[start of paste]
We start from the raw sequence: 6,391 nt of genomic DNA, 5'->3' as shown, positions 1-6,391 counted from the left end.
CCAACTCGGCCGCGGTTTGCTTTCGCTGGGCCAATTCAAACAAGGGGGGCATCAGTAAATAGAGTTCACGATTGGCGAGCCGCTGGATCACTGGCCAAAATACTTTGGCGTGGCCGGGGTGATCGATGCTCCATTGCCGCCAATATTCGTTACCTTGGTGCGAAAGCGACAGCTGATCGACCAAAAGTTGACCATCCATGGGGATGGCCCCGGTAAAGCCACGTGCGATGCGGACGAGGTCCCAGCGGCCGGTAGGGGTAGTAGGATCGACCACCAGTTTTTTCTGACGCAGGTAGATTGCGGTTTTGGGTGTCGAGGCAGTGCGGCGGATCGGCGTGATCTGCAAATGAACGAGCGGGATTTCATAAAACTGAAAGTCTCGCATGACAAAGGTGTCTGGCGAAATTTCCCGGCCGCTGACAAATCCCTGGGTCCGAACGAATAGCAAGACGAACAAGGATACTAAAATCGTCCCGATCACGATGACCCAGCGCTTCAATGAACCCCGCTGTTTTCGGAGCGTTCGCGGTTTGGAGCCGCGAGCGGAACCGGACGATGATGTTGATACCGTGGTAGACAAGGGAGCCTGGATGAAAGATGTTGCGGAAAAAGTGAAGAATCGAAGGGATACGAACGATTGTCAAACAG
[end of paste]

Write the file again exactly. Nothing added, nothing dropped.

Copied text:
We start from the raw sequence: 6,391 nt of genomic DNA, 5'->3' as shown, positions 1-6,391 counted from the left end.
CCAACTCGGCCGCGGTTTGCTTTCGCTGGGCCAATTCAAACAAGGGGGGCATCAGTAAATAGAGTTCACGATTGGCGAGCCGCTGGATCACTGGCCAAAATACTTTGGCGTGGCCGGGGTGATCGATGCTCCATTGCCGCCAATATTCGTTACCTTGGTGCGAAAGCGACAGCTGATCGACCAAAAGTTGACCATCCATGGGGATGGCCCCGGTAAAGCCACGTGCGATGCGGACGAGGTCCCAGCGGCCGGTAGGGGTAGTAGGATCGACCACCAGTTTTTTCTGACGCAGGTAGATTGCGGTTTTGGGTGTCGAGGCAGTGCGGCGGATCGGCGTGATCTGCAAATGAACGAGCGGGATTTCATAAAACTGAAAGTCTCGCATGACAAAGGTGTCTGGCGAAATTTCCCGGCCGCTGACAAATCCCTGGGTCCGAACGAATAGCAAGACGAACAAGGATACTAAAATCGTCCCGATCACGATGACCCAGCGCTTCAATGAACCCCGCTGTTTTCGGAGCGTTCGCGGTTTGGAGCCGCGAGCGGAACCGGACGATGATGTTGATACCGTGGTAGACAAGGGAGCCTGGATGAAAGATGTTGCGGAAAAAGTGAAGAATCGAAGGGATACGAACGATTGTCAAACAG